Navigating ecommerce business taxes in the U.S. can be daunting. There are several types of taxes, and they vary based on factors like your business structure and where you’ve chosen to incorporate. Learning the basics of business taxes is an important part of ensuring you can focus on what you do best — running your business.
In this article, we’ve covered everything you’ll need to know to get started.
How are businesses taxed?
Every business is required to pay taxes. Your tax rate depends on the legal structure of your business, while how much you pay depends on factors like the structure of your business, how much you earn in personal income, and where you’ve chosen to incorporate.
We’ve outlined common business structures and their taxation below.
- Sole proprietorship: A sole proprietorship is the simplest and most common type of business legal structure. As an owner, you will assume all financial and legal obligations of your business, and report your business’ income on personal tax returns.
- Partnership: A partnership is formed when two or more people come together to run a business. Depending on the specifics of the business, partners can either assume all or some financial and legal obligations of their business and, in certain structures, offer limited liability protection to their partners. Like sole proprietorships, partners report their share of business income on personal tax returns.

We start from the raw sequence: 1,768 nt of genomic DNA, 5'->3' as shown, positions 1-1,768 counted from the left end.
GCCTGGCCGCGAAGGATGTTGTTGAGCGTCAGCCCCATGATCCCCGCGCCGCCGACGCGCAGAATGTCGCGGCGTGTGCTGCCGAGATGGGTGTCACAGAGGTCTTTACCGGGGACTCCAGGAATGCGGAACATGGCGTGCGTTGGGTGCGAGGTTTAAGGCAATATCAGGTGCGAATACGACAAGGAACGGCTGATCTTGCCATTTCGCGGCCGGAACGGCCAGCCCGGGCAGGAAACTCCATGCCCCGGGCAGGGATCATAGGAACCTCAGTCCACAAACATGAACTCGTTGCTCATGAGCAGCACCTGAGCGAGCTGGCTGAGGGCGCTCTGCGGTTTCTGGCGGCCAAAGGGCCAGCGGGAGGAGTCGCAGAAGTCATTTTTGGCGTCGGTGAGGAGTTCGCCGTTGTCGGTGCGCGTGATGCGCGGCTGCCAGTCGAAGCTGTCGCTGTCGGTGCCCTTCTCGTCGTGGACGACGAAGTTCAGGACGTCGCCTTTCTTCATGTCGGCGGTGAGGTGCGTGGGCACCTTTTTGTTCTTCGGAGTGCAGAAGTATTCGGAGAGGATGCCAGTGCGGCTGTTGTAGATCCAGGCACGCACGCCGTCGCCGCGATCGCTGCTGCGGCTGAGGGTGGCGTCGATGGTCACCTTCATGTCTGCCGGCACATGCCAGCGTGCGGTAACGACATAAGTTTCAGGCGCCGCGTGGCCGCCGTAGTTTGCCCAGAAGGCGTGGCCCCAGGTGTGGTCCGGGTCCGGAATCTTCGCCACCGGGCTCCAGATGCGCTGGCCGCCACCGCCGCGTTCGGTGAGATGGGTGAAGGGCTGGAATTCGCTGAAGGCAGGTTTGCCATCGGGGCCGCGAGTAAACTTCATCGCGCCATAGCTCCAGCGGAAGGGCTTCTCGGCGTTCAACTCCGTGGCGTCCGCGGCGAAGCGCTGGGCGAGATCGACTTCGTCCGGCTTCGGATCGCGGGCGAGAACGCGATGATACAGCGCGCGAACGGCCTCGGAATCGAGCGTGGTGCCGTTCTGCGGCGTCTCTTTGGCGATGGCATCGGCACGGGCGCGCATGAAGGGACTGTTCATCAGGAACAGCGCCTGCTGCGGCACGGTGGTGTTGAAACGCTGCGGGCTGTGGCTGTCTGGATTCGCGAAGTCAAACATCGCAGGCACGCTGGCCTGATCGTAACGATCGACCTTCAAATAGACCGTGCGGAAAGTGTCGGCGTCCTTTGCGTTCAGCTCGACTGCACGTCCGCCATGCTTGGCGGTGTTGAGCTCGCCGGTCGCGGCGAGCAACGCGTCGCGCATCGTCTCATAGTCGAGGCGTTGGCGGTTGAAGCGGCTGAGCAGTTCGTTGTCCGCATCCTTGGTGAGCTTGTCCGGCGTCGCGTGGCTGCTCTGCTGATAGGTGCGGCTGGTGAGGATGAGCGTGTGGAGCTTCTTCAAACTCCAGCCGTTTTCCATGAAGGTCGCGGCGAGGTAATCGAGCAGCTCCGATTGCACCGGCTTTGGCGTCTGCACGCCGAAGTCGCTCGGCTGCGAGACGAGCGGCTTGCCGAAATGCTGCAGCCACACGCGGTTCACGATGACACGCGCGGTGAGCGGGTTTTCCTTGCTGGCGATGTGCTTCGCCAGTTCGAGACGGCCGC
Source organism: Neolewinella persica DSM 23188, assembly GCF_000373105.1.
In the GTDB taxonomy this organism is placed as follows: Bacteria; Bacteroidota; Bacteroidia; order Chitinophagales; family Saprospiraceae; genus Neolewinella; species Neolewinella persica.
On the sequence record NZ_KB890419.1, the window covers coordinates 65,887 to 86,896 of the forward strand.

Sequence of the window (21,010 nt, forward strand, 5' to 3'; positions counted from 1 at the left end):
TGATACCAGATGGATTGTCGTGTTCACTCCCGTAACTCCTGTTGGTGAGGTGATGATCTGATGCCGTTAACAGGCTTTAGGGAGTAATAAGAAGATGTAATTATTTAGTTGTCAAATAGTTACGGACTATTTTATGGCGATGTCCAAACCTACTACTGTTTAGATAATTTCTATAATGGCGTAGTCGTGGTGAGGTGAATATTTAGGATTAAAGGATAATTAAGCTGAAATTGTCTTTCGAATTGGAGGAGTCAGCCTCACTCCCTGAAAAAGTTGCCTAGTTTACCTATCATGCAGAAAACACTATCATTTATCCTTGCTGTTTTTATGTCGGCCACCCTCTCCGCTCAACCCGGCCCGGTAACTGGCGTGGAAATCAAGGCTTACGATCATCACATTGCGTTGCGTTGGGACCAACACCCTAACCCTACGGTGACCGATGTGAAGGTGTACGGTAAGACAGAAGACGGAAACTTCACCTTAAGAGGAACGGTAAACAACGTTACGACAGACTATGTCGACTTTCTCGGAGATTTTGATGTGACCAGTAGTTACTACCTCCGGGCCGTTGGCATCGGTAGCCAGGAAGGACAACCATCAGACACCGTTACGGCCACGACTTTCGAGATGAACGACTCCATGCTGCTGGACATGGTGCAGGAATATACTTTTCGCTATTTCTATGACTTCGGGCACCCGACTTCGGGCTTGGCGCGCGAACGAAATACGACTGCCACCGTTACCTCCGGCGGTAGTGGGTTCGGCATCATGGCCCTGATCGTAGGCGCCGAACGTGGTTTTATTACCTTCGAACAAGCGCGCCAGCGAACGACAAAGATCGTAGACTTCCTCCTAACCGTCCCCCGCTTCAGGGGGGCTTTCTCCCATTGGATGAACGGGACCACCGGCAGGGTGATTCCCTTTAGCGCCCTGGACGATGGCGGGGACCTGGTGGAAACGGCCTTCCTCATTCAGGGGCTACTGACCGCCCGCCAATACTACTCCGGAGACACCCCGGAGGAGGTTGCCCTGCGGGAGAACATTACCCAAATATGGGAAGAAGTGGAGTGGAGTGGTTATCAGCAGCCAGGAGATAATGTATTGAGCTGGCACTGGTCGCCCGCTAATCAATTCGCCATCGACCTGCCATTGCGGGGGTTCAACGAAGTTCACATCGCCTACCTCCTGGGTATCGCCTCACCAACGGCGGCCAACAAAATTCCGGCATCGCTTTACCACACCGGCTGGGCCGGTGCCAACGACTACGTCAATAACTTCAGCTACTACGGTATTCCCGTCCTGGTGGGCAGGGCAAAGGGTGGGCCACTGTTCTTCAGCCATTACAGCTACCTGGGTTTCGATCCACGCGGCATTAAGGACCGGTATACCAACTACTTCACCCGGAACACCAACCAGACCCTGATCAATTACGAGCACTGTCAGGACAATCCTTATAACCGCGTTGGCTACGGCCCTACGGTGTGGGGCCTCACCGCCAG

- C-corporation: C-corporations, known commonly as corporations, are separate legal entities from their owners, and consist of shareholders, a board of governors, officers, directors, and employees. Corporations pay income tax on their profits. Corporations are taxed twice—first when the business makes a profit, and again when shareholders are paid dividends on their personal tax returns. This is known as double taxation.
- S-corporation: S-corporations are popular among business owners because they offer the same advantages as traditional corporations, but with more tax flexibility. In an S-corporation, profits and certain losses can avoid corporate taxes and instead pass through to owners’ personal income tax.
- Limited Liability Company (LLC): Your LLC’s tax rate depends on whether you’ve chosen to operate as a sole proprietorship, a partnership, an S-corporation, or a C-corporation. LLC members must pay self-employment taxes, and in some states, must pay additional annual taxes to operate. However, if these structures are carefully set up, members can ensure that their profits and losses are passed through to their personal taxes.
What types of business tax do I pay?
We’ve outlined six types of taxes you’ll likely have to pay as an online business owner. This list is not exhaustive—depending on your business, there are many more business taxes that may also apply.